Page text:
Recipe supplied by Martin Burge at Whatley Manor
Ingredients for the pear sorbet
100g Pear puree
220g Caster sugar
10g Inverted sugar
Method for the pear sorbet
Place the pear puree, caster sugar, glucose powder, inverted sugar and water into a 4 quart All Clad saucepan and bring to the boil. Prepare a bowl of iced water. Pass the mixture through a sieve and cool over the bowl of iced water. When the mixture is chilled churn in an ice cream machine. Store in the freezer until ready to use.
Ingredients for the shortbread
170g Plain flour
45g Caster sugar
Method for the shortbread
Bring the butter, plain flour and the salt into a paste and roll out to half a centimetre thick. Clingfilm the mix and place in a refrigerator for one hour. Take a suitable cutter and cut your shortbread to the required size. Place the rolled shapes onto a baking tray and bake in a pre-heated oven set at 120 degrees Celsius for fifteen to twenty minutes. Set aside on a cooling rack until ready to use.
Ingredients for the poached pears
2 William Pears
300g Caster Sugar
20g Lemon juice
Method for the poached pears
In a large 2 quart All Clad sauce pan place the caster sugar, water and lemon juice and whisk the ingredients well. Peel the pear with a sharp knife and cut lengthways removing the core with a small knife and a parisienne scoop. Place the pear halves into the mixture making sure the flat side is facing up. Cut a disc of silicone paper the size of the top of the pan to cover the pears. Once this is done place the pan onto the heat, just before the pears have come to the boil turn the heat right down so that the water solution is at a very slight simmer. Do not boil the pears as this will over cook the outside and the inside will still be hard. Cooking time for the pears are dependant on the size and ripeness therefore check the pears every five minutes with a small knife. Once the pears are soft remove them from the heat and allow them to cool down. Remember the pears will continue to cook slightly as they cool down.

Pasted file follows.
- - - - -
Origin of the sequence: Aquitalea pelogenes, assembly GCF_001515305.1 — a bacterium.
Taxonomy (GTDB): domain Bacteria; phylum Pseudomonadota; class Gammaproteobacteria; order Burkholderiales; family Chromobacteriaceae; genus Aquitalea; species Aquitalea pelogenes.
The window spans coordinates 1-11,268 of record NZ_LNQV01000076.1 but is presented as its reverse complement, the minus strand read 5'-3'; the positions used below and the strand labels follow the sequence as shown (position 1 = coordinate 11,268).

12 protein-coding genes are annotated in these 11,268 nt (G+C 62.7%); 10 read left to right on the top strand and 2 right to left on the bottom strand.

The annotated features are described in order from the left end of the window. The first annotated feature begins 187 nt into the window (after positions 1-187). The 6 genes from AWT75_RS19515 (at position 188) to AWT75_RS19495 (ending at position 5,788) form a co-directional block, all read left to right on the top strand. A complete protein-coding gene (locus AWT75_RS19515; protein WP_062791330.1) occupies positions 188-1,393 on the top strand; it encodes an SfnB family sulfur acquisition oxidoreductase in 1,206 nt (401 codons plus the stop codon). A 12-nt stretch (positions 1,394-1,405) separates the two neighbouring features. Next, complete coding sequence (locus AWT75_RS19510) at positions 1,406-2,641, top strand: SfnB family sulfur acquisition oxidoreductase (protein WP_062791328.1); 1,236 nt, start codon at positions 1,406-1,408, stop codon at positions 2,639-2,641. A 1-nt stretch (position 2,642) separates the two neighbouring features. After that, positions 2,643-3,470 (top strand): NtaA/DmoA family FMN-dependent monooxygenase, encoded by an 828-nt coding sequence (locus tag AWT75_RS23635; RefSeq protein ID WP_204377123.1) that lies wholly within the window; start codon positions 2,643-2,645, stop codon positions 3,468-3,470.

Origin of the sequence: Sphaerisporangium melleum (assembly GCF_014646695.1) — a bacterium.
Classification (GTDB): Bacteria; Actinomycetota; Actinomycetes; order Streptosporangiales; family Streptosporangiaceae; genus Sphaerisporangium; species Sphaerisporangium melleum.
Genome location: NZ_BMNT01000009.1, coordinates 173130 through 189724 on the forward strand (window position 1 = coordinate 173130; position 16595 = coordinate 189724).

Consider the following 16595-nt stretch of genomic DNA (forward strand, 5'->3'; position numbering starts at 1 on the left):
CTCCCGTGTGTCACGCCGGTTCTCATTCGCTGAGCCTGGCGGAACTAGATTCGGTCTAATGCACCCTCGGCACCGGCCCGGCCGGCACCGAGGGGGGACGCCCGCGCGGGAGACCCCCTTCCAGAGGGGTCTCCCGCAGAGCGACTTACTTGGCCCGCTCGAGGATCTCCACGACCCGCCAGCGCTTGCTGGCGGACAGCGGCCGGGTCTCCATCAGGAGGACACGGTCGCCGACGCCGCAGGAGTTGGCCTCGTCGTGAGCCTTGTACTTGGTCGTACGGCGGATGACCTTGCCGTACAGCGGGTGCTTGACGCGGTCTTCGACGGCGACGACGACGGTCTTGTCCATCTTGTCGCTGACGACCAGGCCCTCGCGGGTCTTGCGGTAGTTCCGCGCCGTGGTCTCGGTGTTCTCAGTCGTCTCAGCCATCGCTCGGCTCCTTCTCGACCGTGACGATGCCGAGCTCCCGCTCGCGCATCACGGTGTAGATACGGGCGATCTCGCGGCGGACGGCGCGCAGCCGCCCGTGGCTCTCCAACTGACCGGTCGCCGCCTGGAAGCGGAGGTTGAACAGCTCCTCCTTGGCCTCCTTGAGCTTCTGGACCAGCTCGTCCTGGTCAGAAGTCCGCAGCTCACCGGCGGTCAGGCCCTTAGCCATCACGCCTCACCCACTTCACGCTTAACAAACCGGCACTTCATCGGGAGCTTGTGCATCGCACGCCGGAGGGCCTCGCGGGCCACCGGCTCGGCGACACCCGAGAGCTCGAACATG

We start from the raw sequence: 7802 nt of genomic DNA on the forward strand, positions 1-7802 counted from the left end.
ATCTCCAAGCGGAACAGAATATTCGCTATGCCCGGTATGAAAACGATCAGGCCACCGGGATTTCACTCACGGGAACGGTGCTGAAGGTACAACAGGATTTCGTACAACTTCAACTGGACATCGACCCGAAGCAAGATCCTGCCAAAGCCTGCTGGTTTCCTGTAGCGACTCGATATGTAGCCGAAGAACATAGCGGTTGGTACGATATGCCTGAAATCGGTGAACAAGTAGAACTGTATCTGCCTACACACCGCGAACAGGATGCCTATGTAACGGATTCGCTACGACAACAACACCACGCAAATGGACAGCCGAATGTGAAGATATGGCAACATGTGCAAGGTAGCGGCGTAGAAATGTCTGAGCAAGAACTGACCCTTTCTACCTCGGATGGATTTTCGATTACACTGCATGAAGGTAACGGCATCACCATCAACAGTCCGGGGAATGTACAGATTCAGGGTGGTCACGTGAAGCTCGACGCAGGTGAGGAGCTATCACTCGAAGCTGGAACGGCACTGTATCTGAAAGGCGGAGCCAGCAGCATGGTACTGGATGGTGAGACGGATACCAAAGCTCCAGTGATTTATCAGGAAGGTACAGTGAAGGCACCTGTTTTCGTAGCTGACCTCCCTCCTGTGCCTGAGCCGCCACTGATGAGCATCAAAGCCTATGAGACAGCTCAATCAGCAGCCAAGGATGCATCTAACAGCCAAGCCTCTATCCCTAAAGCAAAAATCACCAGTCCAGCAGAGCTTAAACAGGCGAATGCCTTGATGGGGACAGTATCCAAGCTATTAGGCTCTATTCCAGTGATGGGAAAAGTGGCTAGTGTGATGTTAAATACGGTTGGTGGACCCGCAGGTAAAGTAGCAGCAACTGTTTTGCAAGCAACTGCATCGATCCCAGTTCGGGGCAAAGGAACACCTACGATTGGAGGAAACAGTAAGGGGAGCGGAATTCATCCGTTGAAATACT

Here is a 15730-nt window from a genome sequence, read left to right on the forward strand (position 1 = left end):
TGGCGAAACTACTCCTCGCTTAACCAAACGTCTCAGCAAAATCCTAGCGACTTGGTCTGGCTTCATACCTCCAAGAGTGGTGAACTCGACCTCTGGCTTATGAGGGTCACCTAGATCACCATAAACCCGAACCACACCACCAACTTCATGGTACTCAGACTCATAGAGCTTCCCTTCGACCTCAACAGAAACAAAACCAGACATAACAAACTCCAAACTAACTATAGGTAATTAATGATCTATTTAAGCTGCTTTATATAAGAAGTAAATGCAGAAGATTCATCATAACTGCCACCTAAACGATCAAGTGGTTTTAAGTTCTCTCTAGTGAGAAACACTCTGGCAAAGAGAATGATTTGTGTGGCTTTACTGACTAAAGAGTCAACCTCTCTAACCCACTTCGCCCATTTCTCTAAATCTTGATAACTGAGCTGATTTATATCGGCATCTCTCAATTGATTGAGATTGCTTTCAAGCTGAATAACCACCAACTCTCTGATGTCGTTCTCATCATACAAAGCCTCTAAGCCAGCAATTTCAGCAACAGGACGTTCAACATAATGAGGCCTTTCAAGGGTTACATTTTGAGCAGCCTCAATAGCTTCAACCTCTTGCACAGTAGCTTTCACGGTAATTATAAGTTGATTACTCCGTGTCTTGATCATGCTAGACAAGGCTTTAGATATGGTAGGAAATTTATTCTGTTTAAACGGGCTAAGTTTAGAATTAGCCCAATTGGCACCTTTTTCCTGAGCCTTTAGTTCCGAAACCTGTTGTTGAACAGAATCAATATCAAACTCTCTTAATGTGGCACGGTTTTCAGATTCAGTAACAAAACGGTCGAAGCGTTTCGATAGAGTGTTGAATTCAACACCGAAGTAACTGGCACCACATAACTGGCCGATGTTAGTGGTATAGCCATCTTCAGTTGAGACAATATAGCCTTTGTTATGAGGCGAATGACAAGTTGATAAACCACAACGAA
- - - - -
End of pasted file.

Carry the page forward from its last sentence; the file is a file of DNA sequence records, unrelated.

Ingredients for the poached blackberries
20g Caster sugar
50g Crème de mure
method for the poached blackberries
Place the caster sugar into a 2 quart All Clad saucier and melt the sugar until a blonde caramel is visible. Gradually add the Crème de mure until all of the sugar has dissolved and a syrup has formed. Add the blackberries and mix the ingredients together carefully then remove from the heat.
Ingredients for the sabayon
4 Egg Yolks
200g Stock syrup
Method for the sabayon
In an All Clad mixing bowl whisk the egg yolks, stock syrup and the alcohol together. Prepare a 4 quart All Clad saucepan of hot water and place on a low heat to simmer. Place the bowl on the pan of lightly simmering water and whisk the ingredients together to form a ribbon consistency. Remove the bowl from the heat and continue to whisk until the sabayon has cooled slightly.
Assemble the dish
Slice half a pear into six slices and drain on kitchen paper. On a suitable plate place the pear segments leaving enough space for a blackberry in between each slice of poached pear. Spoon the sabayon over the sliced pear and the blackberries. Place the plate under a grill until the sabayon is lightly caramelised. Place the shortbread in the middle of the plate. Make a sorbet ball with an ice cream scoop and place on top of the shortbread. Place a sprig of fresh mint on top of the pear sorbet to finish the dish.